A mysterious new tick-borne virus that can cause severe illness and in some cases death has made its way to the Northeast, according to a study published this week.
The study by researchers at Emory University revealed that lone star ticks in Georgia had picked up the Heartland virus.
Much about the virus remains unknown. It was first discovered in 2009 in Missouri after two local men were hospitalized with high fevers, diarrhea, muscle pain, low counts of white blood cells and platelets and other symptoms familiear to known tick-borne diseases. Further studies found antibodies to the virus in blood samples from deer and some other wild mammals.
The Heartland virus has since been reported in lone star ticks in Alabama, Illinois, Kansas and New York as well, according to NBC News, and the Centers for Disease Control and Prevention says it could be present in other areas of the U.S. as well.
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It is believed to cause fever, fatigue, decreased apetite, headache, nausea, diarrhea and muscle or joint pain.
“Heartland is an emerging infectious disease that is not well understood,” said Gonzalo Vazquez-Prokopec, a co-author of the study and an associate professor of environmental sciences at Emory. “We’re trying to get ahead of this virus by learning everything that we can about it before it potentially becomes a bigger problem.”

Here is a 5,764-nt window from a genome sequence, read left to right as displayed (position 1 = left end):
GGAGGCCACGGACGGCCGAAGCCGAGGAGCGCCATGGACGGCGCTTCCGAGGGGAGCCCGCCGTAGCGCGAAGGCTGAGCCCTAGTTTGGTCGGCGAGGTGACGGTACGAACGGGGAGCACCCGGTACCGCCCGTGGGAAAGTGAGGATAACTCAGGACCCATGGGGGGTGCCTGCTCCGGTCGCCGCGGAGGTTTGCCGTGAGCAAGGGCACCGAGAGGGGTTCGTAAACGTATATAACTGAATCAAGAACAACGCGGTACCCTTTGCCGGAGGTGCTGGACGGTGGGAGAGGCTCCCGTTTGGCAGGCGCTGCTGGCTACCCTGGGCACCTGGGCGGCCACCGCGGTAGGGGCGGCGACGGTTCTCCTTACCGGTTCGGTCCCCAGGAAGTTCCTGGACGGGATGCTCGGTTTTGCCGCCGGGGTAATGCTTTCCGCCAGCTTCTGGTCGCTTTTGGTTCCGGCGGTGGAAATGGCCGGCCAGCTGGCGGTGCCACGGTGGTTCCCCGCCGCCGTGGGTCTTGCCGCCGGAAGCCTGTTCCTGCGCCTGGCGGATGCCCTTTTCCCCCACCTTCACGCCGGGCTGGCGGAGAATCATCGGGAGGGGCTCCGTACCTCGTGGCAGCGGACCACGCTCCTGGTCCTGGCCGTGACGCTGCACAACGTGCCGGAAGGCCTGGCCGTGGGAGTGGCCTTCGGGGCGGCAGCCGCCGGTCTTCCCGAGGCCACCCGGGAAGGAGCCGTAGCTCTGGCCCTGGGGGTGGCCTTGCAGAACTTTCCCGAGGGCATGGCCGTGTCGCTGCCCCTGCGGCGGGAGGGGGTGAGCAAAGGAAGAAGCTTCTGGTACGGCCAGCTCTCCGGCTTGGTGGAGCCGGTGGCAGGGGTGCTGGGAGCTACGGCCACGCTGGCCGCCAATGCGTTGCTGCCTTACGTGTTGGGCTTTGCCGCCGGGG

The study detected the Heartland virus in three different specimen samples of lone star ticks — collected in different locations and at different times — and including both the nymph and adult stages of the ticks. The genetic analysis of the three viral samples showed that their genomes are similar to one another, but much different from the genomes of Heartland virus samples from outside the state.
“These results suggest that the virus may be evolving very rapidly in different geographic locations, or that it may be circulating primarily in isolated areas and not dispersing quickly between those areas,” Vazquez-Prokopec said.
The lone star tick, named for a distinctive white spot on its back, is the most common tick in Georgia and is widely distributed in wooded areas across the Southeast, Eastern and Midwest U.S. They are tiny, about the size of a sesame seed in the nymph stage, and barely a quarter-of-an-inch in diameter as adults.
“Lone star ticks are so small that you may not feel them on you or even notice if you’ve been bitten by one,” said Steph Bellman, a co-author of the Emory study.